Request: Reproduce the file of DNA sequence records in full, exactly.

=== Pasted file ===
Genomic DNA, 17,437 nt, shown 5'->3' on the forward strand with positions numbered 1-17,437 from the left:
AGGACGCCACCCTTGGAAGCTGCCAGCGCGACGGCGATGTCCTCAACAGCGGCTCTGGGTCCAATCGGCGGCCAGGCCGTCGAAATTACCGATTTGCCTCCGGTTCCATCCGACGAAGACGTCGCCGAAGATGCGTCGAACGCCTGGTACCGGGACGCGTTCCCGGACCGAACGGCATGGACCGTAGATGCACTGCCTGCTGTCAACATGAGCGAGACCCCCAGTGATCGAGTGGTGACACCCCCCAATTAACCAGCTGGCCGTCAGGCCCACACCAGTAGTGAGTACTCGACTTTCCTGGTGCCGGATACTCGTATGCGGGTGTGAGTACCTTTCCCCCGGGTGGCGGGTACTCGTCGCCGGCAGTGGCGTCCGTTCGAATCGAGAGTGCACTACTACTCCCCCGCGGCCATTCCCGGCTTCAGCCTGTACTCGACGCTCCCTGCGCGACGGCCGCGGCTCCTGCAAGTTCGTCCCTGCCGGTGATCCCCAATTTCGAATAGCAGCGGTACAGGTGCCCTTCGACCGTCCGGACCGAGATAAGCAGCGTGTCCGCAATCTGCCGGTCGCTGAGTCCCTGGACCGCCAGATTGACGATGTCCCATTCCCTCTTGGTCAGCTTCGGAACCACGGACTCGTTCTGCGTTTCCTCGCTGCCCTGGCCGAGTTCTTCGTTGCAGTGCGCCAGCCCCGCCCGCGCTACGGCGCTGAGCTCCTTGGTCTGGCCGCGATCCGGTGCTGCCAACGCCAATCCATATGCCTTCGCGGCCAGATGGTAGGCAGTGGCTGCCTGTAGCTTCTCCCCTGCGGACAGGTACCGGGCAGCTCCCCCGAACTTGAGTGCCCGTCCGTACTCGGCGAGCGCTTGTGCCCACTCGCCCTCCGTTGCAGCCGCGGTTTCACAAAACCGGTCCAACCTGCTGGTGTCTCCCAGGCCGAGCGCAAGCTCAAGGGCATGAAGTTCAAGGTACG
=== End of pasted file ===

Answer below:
Genomic DNA, 17,437 nt, shown 5'->3' on the forward strand with positions numbered 1-17,437 from the left:
AGGACGCCACCCTTGGAAGCTGCCAGCGCGACGGCGATGTCCTCAACAGCGGCTCTGGGTCCAATCGGCGGCCAGGCCGTCGAAATTACCGATTTGCCTCCGGTTCCATCCGACGAAGACGTCGCCGAAGATGCGTCGAACGCCTGGTACCGGGACGCGTTCCCGGACCGAACGGCATGGACCGTAGATGCACTGCCTGCTGTCAACATGAGCGAGACCCCCAGTGATCGAGTGGTGACACCCCCCAATTAACCAGCTGGCCGTCAGGCCCACACCAGTAGTGAGTACTCGACTTTCCTGGTGCCGGATACTCGTATGCGGGTGTGAGTACCTTTCCCCCGGGTGGCGGGTACTCGTCGCCGGCAGTGGCGTCCGTTCGAATCGAGAGTGCACTACTACTCCCCCGCGGCCATTCCCGGCTTCAGCCTGTACTCGACGCTCCCTGCGCGACGGCCGCGGCTCCTGCAAGTTCGTCCCTGCCGGTGATCCCCAATTTCGAATAGCAGCGGTACAGGTGCCCTTCGACCGTCCGGACCGAGATAAGCAGCGTGTCCGCAATCTGCCGGTCGCTGAGTCCCTGGACCGCCAGATTGACGATGTCCCATTCCCTCTTGGTCAGCTTCGGAACCACGGACTCGTTCTGCGTTTCCTCGCTGCCCTGGCCGAGTTCTTCGTTGCAGTGCGCCAGCCCCGCCCGCGCTACGGCGCTGAGCTCCTTGGTCTGGCCGCGATCCGGTGCTGCCAACGCCAATCCATATGCCTTCGCGGCCAGATGGTAGGCAGTGGCTGCCTGTAGCTTCTCCCCTGCGGACAGGTACCGGGCAGCTCCCCCGAACTTGAGTGCCCGTCCGTACTCGGCGAGCGCTTGTGCCCACTCGCCCTCCGTTGCAGCCGCGGTTTCACAAAACCGGTCCAACCTGCTGGTGTCTCCCAGGCCGAGCGCAAGCTCAAGGGCATGAAGTTCAAGGTACG